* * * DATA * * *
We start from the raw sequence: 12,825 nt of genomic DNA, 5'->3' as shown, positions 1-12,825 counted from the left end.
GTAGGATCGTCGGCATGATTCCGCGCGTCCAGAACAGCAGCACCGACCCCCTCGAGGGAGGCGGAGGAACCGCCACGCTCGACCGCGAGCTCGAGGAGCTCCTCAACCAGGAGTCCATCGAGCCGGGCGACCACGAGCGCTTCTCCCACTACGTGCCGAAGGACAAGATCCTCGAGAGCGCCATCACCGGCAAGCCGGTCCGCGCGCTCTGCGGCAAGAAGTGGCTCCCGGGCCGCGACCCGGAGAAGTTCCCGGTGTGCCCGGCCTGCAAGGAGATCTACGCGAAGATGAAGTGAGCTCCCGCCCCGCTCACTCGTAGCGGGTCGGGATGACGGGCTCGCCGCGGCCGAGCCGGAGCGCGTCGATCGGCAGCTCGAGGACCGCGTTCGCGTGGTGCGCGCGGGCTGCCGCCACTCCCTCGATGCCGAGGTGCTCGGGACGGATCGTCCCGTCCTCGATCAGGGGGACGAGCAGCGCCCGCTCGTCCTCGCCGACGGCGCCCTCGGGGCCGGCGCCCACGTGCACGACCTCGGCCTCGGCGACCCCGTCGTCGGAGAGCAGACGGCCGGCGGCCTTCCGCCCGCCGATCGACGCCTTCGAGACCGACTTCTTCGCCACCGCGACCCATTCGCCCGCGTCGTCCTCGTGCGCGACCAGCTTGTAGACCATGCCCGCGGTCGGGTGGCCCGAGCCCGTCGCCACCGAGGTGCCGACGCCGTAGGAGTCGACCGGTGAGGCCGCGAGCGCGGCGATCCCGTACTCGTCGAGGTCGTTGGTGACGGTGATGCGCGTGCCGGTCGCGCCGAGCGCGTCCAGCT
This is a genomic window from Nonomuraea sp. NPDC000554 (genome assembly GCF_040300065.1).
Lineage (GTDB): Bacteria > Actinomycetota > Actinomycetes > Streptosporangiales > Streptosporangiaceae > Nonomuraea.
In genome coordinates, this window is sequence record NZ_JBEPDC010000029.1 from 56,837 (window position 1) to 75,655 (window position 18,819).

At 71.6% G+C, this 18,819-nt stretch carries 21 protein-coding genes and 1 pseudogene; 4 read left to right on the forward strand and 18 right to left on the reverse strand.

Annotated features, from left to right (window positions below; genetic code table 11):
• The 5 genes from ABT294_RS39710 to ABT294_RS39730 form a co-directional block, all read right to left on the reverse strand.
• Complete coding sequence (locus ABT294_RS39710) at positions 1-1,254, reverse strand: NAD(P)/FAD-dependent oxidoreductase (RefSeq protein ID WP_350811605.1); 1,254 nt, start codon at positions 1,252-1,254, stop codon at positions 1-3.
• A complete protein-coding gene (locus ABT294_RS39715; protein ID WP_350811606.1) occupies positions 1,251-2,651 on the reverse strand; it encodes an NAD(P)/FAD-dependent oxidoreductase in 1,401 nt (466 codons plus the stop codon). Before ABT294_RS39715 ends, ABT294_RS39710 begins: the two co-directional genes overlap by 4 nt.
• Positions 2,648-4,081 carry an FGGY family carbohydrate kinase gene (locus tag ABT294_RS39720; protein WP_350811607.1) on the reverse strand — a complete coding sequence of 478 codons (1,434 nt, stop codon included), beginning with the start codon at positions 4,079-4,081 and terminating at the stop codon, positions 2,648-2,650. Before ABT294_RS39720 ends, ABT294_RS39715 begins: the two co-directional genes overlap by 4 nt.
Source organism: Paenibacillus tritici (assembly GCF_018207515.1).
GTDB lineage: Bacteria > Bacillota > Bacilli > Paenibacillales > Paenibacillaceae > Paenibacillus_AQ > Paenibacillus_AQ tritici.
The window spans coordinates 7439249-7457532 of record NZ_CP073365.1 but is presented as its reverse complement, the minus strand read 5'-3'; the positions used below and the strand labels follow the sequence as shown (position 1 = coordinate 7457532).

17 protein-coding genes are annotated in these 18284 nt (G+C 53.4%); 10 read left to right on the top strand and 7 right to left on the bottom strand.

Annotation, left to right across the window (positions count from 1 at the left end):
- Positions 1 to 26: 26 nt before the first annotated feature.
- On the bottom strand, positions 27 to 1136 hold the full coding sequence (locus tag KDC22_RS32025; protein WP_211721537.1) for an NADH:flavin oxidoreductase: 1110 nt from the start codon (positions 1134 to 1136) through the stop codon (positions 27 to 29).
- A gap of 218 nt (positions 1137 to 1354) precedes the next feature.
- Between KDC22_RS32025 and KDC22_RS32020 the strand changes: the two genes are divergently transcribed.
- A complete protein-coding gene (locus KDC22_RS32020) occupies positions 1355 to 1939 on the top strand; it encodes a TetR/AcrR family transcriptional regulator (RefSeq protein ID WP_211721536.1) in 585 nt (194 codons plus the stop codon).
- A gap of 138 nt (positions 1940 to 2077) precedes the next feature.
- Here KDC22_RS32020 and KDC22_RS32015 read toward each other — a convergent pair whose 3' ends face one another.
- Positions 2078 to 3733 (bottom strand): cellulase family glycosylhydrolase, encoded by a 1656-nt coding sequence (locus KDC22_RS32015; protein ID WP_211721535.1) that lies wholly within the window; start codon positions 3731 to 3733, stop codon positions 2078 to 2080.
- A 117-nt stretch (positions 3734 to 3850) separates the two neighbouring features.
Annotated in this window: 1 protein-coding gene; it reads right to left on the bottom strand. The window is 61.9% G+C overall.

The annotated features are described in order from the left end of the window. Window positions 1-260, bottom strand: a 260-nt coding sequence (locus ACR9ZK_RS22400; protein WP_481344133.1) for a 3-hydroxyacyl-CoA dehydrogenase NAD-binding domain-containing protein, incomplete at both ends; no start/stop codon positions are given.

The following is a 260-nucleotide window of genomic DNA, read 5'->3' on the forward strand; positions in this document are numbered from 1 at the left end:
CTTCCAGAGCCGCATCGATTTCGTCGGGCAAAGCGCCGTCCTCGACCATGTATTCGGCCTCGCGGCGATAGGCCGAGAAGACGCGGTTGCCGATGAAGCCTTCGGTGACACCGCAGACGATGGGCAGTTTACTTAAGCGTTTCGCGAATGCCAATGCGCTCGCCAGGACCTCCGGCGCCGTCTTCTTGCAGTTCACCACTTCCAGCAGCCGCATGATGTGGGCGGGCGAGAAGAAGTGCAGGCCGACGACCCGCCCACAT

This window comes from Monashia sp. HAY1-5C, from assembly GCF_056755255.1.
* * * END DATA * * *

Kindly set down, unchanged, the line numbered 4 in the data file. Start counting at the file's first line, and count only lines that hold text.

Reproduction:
Lineage (GTDB): Bacteria > Actinomycetota > Actinomycetes > Streptosporangiales > Streptosporangiaceae > Nonomuraea.